Imperial Oil has ended six months of uncertainty by setting in motion the public hearing phase of the Mackenzie Gas Project.
In a Nov. 23 letter to the National Energy Board, Imperial said sufficient progress has been made in a number of key areas to proceed to the formal hearings, which could start as early as mid-January.
Imperial Senior Vice President Randy Broiles said the progress has been achieved in clarifying the regulatory process, negotiating benefits and lad access agreements with aboriginal regions and discussing a fiscal framework with governments.
He said a Nov. 18 letter from Deputy Prime Minister Anne McLellan “provides us with sufficient confidence that outstanding matters will be addressed.”
That letter presented options for fiscal concessions and a possible commercial role for the Canadian government.
Broiles said it is hoped that recently negotiated benefits and access agreement terms with aboriginal groups will be “fully ratified and executed” in December.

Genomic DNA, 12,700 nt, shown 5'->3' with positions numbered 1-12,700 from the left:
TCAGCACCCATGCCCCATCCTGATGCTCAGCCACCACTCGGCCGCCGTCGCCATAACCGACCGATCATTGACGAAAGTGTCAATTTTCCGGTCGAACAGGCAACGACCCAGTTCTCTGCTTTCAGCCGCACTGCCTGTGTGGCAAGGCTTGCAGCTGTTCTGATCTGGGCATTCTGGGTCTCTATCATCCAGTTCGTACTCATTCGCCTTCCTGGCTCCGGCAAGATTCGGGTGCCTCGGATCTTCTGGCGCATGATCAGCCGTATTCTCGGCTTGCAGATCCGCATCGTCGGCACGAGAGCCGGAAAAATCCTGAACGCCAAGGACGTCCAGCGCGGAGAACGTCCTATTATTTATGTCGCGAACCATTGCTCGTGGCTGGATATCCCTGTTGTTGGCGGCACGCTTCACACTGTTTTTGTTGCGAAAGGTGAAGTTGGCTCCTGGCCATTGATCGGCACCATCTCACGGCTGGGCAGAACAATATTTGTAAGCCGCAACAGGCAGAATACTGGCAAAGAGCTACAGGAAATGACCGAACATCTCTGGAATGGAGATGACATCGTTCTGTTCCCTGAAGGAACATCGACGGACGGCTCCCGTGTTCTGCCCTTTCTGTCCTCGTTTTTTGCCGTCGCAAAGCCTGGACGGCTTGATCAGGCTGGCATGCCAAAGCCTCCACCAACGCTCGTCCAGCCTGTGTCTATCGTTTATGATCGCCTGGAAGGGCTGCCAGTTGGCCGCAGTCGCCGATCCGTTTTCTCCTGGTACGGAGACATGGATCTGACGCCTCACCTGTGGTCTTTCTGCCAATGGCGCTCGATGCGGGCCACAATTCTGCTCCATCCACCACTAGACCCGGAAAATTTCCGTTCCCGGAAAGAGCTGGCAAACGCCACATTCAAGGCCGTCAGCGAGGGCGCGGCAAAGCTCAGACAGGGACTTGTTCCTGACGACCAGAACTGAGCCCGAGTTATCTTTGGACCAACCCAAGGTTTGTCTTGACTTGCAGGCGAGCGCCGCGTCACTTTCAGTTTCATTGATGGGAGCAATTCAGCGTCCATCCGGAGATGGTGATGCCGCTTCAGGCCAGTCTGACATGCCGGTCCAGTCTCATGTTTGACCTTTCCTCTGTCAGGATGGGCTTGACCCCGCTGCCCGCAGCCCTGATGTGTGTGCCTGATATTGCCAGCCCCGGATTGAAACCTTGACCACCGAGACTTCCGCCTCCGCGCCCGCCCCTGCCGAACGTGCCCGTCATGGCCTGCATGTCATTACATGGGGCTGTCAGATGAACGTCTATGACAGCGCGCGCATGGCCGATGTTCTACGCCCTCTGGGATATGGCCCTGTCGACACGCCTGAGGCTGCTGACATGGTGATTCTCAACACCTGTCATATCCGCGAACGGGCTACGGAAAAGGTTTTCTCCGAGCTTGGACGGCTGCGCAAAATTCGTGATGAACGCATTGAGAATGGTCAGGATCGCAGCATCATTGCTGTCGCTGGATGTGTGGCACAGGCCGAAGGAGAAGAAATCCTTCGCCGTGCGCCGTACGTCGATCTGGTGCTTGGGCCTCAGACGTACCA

Reports out of the Northwest Territories suggest the Inuvialuit, Sahtu and Gwich’in are close to signing deals, but the Deh Cho remain a steadfast holdout.
Deh Cho Grand Chief Herb Norwegian has told reporters his region insists on being treated like a government — even though the Deh Cho are still negotiating a land claim and self-government deal — and want the right to collect property taxes from the pipeline, although that option has been rejected by McLellan.
Broiles emphasized that moving into the hearing phase is not a final decision to proceed with construction.
He said that hinges on obtaining the necessary approvals and permits, negotiating final benefits and access agreement and fiscal terms, the outlook for North America’s natural gas markets, project costs and the level of shipping commitments.
Editor’s note: See full story in the Dec. 4 issue of Petroleum News.